The crisp early morning and earlier nightfall remind Kentuckians that fall isn’t far away. The smell of gunpowder, the clunking of spent shotshells in a vest and dove breasts wrapped in bacon and grilled aren’t far away either. It is a hunter’s favorite time of year.

Dove season opens statewide Sat., Sept. 1. Although brown, crunchy moisture-free grass and cracked brick ground cover large swaths of Kentucky, the drought won’t ruin the dove opener.

“There are plenty of doves around Kentucky,” said Rocky Pritchert, migratory bird coordinator for the Kentucky Department of Fish and Wildlife Resources. “It’s a mixed bag. Some dove fields are looking good while some were affected by the drought.”

The Purchase Region is the area of Kentucky hardest hit by drought, but dove field conditions, contrary to what common sense dictates, are in huntable shape.

“As far as the dove fields in our region, they got off to a slow start and the plants stunted a little,” said Tony Black, Purchase Region wildlife regional coordinator for Kentucky Fish and Wildlife. “The sunflower and millet still headed out with pretty decent seed content in them. It is not too bad considering how dry we’ve been. On average, the counties in our region are 12 to 13 inches below normal rainfall for the year.”

Hunters who put in a little time scouting before hunting a particular field place themselves at an advantage. “Pull out the dove hunting guide and go and look at the public fields before you hunt them,” Pritchert said. “If you plan to hunt a private field or your traditional dove spot, you still must scout this year. You still need to see if an area holds any birds.”

The field you plan hunting could be laden with doves on opening day. If you don’t pick a good spot in that field, however, your hunting vest may weigh less at the end of the day than at the beginning because you’ve spent your shotshells and have few doves.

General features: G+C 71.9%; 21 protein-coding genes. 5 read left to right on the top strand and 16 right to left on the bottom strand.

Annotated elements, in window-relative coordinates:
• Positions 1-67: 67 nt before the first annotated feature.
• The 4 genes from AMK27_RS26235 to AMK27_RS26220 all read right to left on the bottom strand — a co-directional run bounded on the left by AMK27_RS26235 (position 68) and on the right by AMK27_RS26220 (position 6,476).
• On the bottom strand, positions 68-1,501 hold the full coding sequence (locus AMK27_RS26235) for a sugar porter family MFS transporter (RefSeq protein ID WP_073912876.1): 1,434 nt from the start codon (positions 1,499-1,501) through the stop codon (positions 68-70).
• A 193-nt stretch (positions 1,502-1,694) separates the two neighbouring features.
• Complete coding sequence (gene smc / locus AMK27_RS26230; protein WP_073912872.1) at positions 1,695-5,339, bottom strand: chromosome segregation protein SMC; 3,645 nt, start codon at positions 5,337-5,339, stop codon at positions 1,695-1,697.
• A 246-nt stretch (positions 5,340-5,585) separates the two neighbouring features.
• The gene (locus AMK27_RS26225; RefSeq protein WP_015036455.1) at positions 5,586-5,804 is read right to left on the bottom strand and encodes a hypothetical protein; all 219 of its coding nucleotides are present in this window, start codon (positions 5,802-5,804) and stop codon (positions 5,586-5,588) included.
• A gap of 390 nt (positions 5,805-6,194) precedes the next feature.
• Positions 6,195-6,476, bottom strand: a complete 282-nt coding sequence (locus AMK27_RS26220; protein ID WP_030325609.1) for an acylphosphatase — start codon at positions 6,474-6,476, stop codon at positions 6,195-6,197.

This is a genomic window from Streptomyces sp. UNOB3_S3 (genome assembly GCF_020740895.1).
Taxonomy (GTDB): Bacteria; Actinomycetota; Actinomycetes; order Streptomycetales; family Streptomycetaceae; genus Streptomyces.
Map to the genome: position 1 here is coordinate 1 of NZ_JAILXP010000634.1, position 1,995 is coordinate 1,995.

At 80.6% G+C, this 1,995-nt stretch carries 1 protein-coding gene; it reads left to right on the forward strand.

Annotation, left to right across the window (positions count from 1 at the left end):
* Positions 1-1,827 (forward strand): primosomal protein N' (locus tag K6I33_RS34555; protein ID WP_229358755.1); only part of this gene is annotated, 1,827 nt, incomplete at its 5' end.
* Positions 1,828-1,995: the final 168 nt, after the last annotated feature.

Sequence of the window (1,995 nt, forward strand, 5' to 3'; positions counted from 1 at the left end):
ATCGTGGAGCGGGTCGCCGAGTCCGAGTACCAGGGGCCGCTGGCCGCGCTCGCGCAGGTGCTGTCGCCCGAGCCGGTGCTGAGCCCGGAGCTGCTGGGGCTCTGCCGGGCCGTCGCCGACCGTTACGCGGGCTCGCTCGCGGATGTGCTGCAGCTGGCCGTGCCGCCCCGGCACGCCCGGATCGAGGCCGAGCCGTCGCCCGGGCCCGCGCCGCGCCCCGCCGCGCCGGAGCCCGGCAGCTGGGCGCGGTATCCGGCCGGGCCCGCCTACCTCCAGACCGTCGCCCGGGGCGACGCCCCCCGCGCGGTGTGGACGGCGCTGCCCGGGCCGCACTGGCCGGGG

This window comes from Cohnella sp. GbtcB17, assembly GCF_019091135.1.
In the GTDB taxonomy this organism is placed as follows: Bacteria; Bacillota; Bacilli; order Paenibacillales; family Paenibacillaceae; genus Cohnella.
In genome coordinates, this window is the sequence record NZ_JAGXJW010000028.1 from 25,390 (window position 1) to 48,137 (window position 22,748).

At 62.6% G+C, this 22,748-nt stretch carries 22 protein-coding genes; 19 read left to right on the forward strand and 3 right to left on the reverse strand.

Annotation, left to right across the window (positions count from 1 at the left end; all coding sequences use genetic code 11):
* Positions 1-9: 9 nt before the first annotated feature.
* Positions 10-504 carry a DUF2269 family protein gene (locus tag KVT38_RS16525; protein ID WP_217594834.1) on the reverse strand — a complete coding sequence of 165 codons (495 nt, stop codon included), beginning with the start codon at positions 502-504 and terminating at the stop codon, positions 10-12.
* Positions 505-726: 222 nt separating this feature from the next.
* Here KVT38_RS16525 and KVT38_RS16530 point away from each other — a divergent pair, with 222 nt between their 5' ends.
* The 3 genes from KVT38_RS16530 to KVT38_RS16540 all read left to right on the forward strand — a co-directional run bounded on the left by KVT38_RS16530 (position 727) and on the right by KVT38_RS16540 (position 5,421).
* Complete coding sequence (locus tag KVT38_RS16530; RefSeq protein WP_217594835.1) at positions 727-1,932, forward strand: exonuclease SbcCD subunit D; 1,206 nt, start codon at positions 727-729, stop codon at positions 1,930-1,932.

“The first thing I look for when setting up in a dove field is a dead tree or snag,” Pritchert said. “Then, I look for the flight patterns of the doves. Survey where they enter the field and where they exit. Find the entry spot and set up near there. It is better to find a place where they enter the field than where they exit.”

Doves often fly into a field through gaps in trees or a swale in the ground.

“A dead tree that is in one of these flight patterns is a great spot,” Pritchert said. “They often land in dead trees before entering the field to feed.”

Doves also use power lines for the same purpose. Studying these features and setting up near them makes for a much more eventful day. A poorly chosen spot in a good field leads to frustration when others down all of the doves. It is like watching someone from the opposite end of the boat catch all of the fish. Study and choose wisely.

Hunters also need to think on their feet and adjust after opening day this year because of the dry weather.

Black recently witnessed farmers cutting silage and harvesting corn in the Purchase region. Pritchert observed the same in the Bluegrass Region.

“I’m beginning to see silage cut here in central Kentucky,” Pritchert explained. “It is a little earlier than usual because of the early spring and drought. Doves will likely scatter from a hunted field more quickly this year because there are too many other food options for them.”

This year, flexibility in choosing your dove hunting areas after opening weekend extends your hunting season.

“I hunt doves where I can find them,” Pritchert said. “I’ll hunt silage fields and fallow fields covered in foxtail.”

Hunters can also stretch the dove season by quitting earlier in the day.

“Landowners who have those longer dove shoots well into the season manage the shooting pressure on their fields,” Pritchert said. “Keep the pressure down at the beginning of the season. Skip a week between shoots and get out of the field earlier in the day, by 6 p.m. at the latest. The more time in the evening the doves have to feed undisturbed, the better.”

Pritchert also warned those hunting with dogs must realize they overheat easily in early September. “Watch your dog closely and give them plenty of water and rest,” he said. “This is one of the most dangerous times for dogs for heat stroke.”

Wear drab clothing while dove hunting. Camouflage clothing is best, but tans and greens also work. Avoid white tee shirts and loudly colored shorts.

The first segment of the dove season closes Oct. 24. The second segment runs from Nov. 22 through Nov. 30, while the third segment of the season opens Dec. 29, 2012 and closes Jan. 4, 2013.

“Those late season hunts can be really good,” Black said. “You have those northern migrating birds coming down. You can walk them up just like quail in a corn field and have some good hunting.”

The daily limit is 15 doves.

Image courtesy Kentucky Department of Fish and Wildlife Resources

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